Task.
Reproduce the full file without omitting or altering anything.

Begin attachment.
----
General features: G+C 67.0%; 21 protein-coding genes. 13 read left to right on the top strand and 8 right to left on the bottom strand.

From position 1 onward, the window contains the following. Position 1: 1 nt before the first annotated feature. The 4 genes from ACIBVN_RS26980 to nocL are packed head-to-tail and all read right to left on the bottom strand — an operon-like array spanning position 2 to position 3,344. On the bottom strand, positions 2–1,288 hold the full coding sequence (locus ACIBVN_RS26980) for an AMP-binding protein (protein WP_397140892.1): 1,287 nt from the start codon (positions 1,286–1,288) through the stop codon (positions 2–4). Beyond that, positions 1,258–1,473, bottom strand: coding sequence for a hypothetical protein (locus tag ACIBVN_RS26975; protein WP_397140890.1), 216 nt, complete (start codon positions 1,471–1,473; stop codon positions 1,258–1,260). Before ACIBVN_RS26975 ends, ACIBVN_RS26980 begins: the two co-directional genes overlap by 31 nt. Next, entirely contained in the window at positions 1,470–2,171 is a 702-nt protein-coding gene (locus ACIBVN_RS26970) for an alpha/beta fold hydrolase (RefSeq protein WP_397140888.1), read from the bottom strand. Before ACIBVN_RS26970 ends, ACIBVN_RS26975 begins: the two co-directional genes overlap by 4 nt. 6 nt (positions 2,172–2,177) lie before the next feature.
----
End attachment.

General features: G+C 67.0%; 21 protein-coding genes. 13 read left to right on the top strand and 8 right to left on the bottom strand.

From position 1 onward, the window contains the following. Position 1: 1 nt before the first annotated feature. The 4 genes from ACIBVN_RS26980 to nocL are packed head-to-tail and all read right to left on the bottom strand — an operon-like array spanning position 2 to position 3,344. On the bottom strand, positions 2–1,288 hold the full coding sequence (locus ACIBVN_RS26980) for an AMP-binding protein (protein WP_397140892.1): 1,287 nt from the start codon (positions 1,286–1,288) through the stop codon (positions 2–4). Beyond that, positions 1,258–1,473, bottom strand: coding sequence for a hypothetical protein (locus tag ACIBVN_RS26975; protein WP_397140890.1), 216 nt, complete (start codon positions 1,471–1,473; stop codon positions 1,258–1,260). Before ACIBVN_RS26975 ends, ACIBVN_RS26980 begins: the two co-directional genes overlap by 31 nt. Next, entirely contained in the window at positions 1,470–2,171 is a 702-nt protein-coding gene (locus ACIBVN_RS26970) for an alpha/beta fold hydrolase (RefSeq protein WP_397140888.1), read from the bottom strand. Before ACIBVN_RS26970 ends, ACIBVN_RS26975 begins: the two co-directional genes overlap by 4 nt. 6 nt (positions 2,172–2,177) lie before the next feature.